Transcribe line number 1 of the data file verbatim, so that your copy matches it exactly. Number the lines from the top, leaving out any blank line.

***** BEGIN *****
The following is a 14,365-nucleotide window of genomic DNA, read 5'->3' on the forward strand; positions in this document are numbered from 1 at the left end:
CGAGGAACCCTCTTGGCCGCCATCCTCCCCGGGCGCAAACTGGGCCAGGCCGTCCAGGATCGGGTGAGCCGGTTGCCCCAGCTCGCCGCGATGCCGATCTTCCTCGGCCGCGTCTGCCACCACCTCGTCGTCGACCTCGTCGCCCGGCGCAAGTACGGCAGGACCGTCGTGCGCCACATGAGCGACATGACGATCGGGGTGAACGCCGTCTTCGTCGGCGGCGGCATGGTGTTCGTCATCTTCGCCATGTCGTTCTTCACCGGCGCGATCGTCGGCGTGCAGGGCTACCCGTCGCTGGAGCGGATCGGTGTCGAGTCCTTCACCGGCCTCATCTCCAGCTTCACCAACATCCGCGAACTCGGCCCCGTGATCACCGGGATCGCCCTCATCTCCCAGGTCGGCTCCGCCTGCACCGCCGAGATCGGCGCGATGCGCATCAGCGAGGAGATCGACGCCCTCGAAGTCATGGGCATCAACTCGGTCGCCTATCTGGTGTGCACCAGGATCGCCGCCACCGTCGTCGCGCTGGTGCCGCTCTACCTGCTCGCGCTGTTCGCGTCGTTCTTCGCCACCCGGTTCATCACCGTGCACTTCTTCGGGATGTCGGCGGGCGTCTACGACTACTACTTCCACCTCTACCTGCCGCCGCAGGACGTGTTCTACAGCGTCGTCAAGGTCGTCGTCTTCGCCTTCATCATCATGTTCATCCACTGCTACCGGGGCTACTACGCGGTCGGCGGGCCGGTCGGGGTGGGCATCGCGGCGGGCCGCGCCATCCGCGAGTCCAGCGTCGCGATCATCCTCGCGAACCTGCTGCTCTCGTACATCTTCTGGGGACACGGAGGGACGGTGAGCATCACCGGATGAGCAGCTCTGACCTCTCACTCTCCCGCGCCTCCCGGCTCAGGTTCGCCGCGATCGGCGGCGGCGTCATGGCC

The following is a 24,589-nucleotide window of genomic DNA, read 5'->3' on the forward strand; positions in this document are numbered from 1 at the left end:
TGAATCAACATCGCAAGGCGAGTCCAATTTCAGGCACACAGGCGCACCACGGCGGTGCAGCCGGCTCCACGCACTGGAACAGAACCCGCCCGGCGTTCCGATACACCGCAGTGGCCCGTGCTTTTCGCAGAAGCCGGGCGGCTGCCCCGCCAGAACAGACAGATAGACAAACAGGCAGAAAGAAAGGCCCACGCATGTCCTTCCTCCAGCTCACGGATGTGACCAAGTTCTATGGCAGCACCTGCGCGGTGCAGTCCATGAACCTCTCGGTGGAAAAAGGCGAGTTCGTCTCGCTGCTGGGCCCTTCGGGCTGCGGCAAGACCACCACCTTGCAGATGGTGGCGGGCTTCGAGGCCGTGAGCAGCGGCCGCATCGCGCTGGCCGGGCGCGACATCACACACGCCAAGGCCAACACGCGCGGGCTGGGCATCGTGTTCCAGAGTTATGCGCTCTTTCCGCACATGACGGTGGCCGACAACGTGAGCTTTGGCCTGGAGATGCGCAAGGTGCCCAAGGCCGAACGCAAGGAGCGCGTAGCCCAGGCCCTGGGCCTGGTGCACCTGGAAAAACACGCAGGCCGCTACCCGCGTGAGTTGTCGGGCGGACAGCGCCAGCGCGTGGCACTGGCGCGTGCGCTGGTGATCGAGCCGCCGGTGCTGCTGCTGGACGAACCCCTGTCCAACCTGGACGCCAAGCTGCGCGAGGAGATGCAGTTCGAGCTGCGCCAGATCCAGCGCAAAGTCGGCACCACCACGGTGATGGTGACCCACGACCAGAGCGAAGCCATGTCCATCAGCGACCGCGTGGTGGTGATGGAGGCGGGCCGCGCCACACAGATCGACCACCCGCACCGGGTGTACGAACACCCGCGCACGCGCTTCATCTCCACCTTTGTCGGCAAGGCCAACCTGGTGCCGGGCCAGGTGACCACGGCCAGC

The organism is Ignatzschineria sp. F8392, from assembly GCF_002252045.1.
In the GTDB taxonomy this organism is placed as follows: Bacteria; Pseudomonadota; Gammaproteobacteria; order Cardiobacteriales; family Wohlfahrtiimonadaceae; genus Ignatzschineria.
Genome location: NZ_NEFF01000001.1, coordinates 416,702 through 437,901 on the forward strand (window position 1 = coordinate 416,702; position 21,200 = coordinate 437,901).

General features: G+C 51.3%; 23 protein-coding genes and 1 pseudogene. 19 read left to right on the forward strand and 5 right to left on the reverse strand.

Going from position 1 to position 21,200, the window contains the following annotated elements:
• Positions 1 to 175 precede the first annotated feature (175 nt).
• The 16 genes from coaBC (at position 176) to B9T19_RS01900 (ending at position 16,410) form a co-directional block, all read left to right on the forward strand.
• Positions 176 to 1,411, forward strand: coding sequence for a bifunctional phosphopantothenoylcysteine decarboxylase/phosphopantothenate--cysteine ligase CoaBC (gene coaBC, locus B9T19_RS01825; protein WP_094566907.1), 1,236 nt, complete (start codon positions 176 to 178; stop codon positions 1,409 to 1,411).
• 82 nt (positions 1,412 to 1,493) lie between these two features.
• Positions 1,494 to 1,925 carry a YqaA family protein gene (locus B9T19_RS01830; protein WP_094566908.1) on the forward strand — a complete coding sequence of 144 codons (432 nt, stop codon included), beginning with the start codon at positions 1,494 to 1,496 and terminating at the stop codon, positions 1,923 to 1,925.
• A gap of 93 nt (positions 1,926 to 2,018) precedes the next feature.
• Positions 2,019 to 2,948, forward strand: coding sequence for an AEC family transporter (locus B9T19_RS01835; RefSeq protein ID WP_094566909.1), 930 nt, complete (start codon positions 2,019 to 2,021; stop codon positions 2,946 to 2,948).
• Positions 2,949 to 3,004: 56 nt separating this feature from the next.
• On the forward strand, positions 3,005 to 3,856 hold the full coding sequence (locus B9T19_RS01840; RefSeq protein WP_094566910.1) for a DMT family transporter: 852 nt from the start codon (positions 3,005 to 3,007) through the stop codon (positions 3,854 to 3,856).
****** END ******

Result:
The following is a 14,365-nucleotide window of genomic DNA, read 5'->3' on the forward strand; positions in this document are numbered from 1 at the left end: